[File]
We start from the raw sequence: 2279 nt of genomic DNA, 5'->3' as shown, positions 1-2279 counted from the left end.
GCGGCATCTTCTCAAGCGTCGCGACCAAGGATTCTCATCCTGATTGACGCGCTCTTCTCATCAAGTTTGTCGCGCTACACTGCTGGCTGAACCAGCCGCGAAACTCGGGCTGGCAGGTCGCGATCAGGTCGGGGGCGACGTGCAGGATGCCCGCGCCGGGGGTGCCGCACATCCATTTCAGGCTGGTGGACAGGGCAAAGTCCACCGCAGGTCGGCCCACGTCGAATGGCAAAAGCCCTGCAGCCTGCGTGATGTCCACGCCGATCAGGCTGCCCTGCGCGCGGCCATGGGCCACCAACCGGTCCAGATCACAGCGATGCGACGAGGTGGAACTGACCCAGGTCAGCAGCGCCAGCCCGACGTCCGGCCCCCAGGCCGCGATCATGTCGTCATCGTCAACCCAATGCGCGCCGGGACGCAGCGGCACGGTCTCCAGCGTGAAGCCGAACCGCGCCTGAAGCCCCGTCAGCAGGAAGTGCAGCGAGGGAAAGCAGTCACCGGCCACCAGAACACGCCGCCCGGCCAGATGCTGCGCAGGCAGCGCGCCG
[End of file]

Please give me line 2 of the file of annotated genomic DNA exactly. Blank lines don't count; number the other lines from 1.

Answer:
GCGGCATCTTCTCAAGCGTCGCGACCAAGGATTCTCATCCTGATTGACGCGCTCTTCTCATCAAGTTTGTCGCGCTACACTGCTGGCTGAACCAGCCGCGAAACTCGGGCTGGCAGGTCGCGATCAGGTCGGGGGCGACGTGCAGGATGCCCGCGCCGGGGGTGCCGCACATCCATTTCAGGCTGGTGGACAGGGCAAAGTCCACCGCAGGTCGGCCCACGTCGAATGGCAAAAGCCCTGCAGCCTGCGTGATGTCCACGCCGATCAGGCTGCCCTGCGCGCGGCCATGGGCCACCAACCGGTCCAGATCACAGCGATGCGACGAGGTGGAACTGACCCAGGTCAGCAGCGCCAGCCCGACGTCCGGCCCCCAGGCCGCGATCATGTCGTCATCGTCAACCCAATGCGCGCCGGGACGCAGCGGCACGGTCTCCAGCGTGAAGCCGAACCGCGCCTGAAGCCCCGTCAGCAGGAAGTGCAGCGAGGGAAAGCAGTCACCGGCCACCAGAACACGCCGCCCGGCCAGATGCTGCGCAGGCAGCGCGCCG